Met our site supervisor on-site this afternoon and it's great to see that our house is almost fully clad. The whole ground floor is clad as is most of the first floor. The hebel looks good and you can now clearly see how they are installed and how each block interacts with both the house frame and the other blocks.
We're told the next stage is to complete the carpentry for the eaves and then to render the hebel to the first floor. Then all the scaffolding will come down at the end of this week. With the scaffolding dismantled, the roof trusses to the remaining areas of the ground floor under the roof-line (includes the garage) will be installed, the roof completed and the ground floor hebel rendered. This should all be complete by the end of next week and we presume this will essentially get us to lock-up stage.
We didn't comb through the house today to check off the schedule of building defects, as it's difficult to move freely through the home with all the scaffolding around the site. Once the scaffolding is down and the site cleaned, we will meet again with our site supervisor on Nov 2 to go through the schedule and to ensure everything is order before proceeding to the next stage. We imagine that the pre-plaster inspection will occur at this point too.
We had a friend on-site late this afternoon (who's father is a builder) too. He picked up a few areas where questions may need to be asked. Again, if you've never been exposed to building before, you'd never even know to ask the question(s).
Friday, 12 October 2012
Not much progress made on the actual house this week. As mentioned previously, the hebel to ground floor is almost complete. The bulk of the work this week has been to erect the scaffolding, which has proved to be quite a job in itself, around the perimeter of the house. This scaffolding will be used to install the hebel to the first floor. It must be quite a job as the hebel blocks are certainly not light. We hope now the scaffolding is up, that the hebel installation will complete next week. Looking forward to seeing this home fully clad. Once this happens, our understanding is that the next stage is to render the hebel cladding.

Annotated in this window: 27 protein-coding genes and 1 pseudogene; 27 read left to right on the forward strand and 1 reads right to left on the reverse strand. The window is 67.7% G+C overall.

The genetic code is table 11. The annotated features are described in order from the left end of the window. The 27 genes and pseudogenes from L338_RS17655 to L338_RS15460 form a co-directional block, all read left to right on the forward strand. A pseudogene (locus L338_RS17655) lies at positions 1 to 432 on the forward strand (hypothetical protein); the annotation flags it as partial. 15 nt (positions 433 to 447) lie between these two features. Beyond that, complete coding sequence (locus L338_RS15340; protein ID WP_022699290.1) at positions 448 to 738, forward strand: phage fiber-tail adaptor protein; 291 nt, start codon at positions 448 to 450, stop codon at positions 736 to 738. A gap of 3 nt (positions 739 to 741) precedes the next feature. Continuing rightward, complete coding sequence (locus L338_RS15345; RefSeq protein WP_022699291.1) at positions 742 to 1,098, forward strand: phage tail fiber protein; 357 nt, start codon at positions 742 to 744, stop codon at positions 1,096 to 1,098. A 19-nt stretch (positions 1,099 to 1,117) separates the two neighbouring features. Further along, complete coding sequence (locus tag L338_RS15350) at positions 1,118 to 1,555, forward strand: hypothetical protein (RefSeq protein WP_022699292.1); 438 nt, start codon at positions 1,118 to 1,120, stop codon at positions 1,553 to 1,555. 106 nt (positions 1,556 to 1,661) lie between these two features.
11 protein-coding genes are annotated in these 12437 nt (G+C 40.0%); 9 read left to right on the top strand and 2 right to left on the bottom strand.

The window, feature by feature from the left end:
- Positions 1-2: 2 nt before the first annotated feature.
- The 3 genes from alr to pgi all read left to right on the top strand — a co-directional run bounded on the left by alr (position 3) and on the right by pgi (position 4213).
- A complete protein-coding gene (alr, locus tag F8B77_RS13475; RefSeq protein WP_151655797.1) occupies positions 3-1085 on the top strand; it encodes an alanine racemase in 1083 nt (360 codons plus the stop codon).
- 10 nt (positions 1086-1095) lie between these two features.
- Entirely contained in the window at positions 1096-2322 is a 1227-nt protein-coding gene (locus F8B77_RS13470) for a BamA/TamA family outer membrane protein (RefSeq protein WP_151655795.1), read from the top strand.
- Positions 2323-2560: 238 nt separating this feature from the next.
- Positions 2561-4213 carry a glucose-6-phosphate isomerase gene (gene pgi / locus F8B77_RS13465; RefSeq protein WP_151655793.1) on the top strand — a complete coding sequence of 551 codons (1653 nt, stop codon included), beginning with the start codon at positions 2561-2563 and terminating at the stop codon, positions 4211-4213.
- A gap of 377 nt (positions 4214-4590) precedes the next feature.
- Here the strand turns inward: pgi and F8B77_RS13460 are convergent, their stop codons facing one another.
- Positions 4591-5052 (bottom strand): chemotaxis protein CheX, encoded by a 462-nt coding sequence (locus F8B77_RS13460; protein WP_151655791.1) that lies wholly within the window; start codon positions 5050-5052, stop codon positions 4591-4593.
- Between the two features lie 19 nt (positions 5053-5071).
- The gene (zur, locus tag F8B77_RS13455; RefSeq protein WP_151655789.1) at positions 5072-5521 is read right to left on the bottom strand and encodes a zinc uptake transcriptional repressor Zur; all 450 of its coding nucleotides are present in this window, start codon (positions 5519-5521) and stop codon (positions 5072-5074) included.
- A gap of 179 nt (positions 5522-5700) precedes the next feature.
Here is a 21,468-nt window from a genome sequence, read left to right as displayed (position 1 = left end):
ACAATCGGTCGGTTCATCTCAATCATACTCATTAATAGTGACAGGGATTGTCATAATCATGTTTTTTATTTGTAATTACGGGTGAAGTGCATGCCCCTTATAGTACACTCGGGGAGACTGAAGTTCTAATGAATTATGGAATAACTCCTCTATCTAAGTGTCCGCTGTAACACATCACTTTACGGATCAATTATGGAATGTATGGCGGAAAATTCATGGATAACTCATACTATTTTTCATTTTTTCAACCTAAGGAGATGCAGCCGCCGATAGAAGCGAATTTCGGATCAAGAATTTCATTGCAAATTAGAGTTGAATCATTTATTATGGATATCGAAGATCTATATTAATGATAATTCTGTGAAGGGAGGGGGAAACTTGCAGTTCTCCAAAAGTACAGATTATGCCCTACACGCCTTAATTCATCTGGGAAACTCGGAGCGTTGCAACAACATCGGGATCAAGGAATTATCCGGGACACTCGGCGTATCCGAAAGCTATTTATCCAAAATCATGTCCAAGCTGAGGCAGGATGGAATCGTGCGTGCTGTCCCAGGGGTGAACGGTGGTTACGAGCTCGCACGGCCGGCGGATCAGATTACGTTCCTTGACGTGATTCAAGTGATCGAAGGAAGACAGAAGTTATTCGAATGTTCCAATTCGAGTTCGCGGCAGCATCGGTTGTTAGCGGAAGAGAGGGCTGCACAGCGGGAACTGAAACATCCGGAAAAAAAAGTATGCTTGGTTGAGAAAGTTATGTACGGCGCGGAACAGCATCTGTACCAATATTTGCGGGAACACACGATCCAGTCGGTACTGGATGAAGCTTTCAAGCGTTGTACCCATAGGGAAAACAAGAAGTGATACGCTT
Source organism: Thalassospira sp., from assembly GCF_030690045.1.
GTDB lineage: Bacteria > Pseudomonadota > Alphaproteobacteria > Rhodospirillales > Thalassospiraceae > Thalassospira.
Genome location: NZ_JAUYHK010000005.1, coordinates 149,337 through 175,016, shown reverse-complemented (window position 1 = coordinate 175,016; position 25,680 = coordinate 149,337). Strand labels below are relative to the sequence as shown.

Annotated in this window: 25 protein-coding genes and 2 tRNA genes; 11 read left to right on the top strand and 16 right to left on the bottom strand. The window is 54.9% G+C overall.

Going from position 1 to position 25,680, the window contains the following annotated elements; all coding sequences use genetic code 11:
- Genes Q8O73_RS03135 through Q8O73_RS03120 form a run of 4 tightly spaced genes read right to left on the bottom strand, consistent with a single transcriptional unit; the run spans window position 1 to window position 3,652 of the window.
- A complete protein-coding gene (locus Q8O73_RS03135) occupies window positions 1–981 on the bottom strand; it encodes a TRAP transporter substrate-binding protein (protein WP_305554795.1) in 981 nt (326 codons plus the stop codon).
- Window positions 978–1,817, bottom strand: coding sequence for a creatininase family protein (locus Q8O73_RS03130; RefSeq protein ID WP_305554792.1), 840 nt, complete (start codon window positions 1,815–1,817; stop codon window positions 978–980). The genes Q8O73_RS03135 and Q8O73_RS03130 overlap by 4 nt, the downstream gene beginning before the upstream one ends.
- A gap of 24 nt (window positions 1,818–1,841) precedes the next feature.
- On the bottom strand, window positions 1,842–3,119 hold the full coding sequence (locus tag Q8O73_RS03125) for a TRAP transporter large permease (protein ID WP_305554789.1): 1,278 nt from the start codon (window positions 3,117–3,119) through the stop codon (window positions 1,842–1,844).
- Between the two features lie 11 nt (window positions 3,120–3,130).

The slab rectification works have also been completed. See photo below. Our site supervisor is happy with the rectification works, which have also been signed off on by the relevant building surveyor. The edge of the slab certainly looks much better now, and we hope these works ensure the long-term performance of the slab and the house.
While on-site we also noticed that the faulty concrete slab beneath the steel post at the front right of garage entrance had again been worked on. It looks much better now. The concrete does not appear honeycombed. It looks more solid with complete coverage. A length of timber has been added to the inner side of the steel post. The post itself and the timber frame no longer overhang the concrete. We hope that it will now comply with the standards and satisfy our building inspector when he returns for the pre-plaster inspection. See the photo below.
Sunday, 7 October 2012
These photos were taken on the weekend. It's great to see the ground floor hebel has almost been finished. Only some of the walls facing east remain to be completed. We really like hebel as a product. It should look clean, sharp and modern when fully rendered.
Hebel is lightweight steel-reinforced autoclaved aerated concrete. The hebel is supplied in large blocks which are attached to metal studs with bolts. The photo below shows two of these metal studs (running horizontal underneath the window). Hebel as an external cladding is supposedly easier to work with than bricks and therefore much quicker to install than laying bricks. We are told that using hebel as our external cladding will shorten the overall build period. Coupled with the other documented benefits of hebel (highly fire resistant, high acoustic absorption, excellent insulative properties), we are very glad CG use hebel as a standard inclusion rather than a paid upgrade.
CSR Building Products Limited manufacturers Hebel. They produce a Design & Installation Guide that describes the benefits, design approach and considerations when using hebel (and specifically hebel powerblocks) for your home. If you are using or considering to use hebel for your home, we would recommend being familiar with this guide.
Wednesday, 3 October 2012
Yesterday we noticed the hebel had been delivered to site and that various works had been done in preparation for installing the hebel. A material (like foil, could be insulation) is attached to the house frame to create the sensation of walls surrounding the house. The material is silver from the inside, and green (branded Carter Grange) from the outside. We're told the guys will start installing the hebel tomorrow and that ground floor is done first, then scaffolding erected before the hebel is installed to the first floor. It takes about 3 weeks to complete the hebel. We're interested to see how it's installed.
Our site supervisor has confirmed that the relevant building surveyor has inspected these works and that now, everything is ready for repair. See photos below.